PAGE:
15 Years Ago today, the Dow Jones Industrial Average closes above the 10,000 mark for the first time during the height of the Internet boom. It was the beginning of the end, which started a year later after the NASDAQ peaked at an all-time high of 4,048.62 on March 10, 2000. It was all downhill in the dot-com bust from that point on. But what can you expect from a frenzy that results in an online property spending $188 Million in a mere six months in an attempt to create a global online fashion store?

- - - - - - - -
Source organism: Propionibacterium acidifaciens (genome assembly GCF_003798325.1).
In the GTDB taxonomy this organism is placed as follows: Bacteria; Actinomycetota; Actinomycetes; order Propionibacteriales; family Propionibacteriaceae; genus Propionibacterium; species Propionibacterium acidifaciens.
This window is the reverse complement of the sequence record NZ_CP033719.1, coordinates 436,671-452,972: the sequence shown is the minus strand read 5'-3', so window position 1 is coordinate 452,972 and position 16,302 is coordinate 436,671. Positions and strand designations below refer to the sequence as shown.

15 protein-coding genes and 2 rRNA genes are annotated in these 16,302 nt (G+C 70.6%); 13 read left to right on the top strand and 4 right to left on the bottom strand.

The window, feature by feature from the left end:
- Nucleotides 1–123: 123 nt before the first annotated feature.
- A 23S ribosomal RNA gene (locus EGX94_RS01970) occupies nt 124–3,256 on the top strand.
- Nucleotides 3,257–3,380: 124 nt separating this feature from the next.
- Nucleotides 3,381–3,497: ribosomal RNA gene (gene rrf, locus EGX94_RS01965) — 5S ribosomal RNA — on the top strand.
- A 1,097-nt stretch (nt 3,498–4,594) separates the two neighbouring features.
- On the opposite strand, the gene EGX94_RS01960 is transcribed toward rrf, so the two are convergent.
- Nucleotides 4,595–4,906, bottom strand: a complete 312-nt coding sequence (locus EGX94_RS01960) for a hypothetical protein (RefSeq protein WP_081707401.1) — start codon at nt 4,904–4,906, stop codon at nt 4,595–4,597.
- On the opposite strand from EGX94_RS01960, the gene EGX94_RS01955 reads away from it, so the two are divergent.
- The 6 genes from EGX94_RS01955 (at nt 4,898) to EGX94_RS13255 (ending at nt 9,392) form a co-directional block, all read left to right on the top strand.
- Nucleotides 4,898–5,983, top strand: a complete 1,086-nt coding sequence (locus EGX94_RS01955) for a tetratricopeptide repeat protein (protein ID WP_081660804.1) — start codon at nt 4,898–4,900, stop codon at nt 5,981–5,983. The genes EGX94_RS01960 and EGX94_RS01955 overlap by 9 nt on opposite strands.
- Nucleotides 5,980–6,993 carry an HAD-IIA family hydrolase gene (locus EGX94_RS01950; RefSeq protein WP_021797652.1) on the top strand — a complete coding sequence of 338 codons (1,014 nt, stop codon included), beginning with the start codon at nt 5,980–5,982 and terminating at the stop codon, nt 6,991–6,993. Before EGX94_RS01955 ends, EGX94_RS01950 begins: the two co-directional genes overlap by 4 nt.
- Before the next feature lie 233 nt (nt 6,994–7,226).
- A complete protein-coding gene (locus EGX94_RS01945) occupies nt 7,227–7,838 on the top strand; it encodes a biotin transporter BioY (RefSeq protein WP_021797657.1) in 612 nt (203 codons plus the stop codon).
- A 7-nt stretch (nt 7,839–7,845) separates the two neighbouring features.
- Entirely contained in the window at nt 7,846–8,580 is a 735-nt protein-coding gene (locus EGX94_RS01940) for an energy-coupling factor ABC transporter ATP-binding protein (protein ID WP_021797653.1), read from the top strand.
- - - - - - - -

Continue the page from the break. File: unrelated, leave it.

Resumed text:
The lesson here is that if something looks too good to be true, it’s probably too good to last. If a supplier is significantly undercutting the market in their bid to win your business, it’s a desperation move and cutting prices to levels that are barely at, or below, cost is not going to improve the supplier’s financial viability. If your newly launched product is commanding a considerably larger share of the market than you expected, the market was probably a blue ocean and your lead will only last until a rival launches a similar product with new features and more marketing dollars behind it. If everything has been going smooth in your supply chain for the last year, given the current rate of supply chain disruptions and the ever increasing frequency of black swan attacks, your luck is probably about to run out. So be prepared for the unexpected. It’s bound to happen eventually, and likely sooner than you think!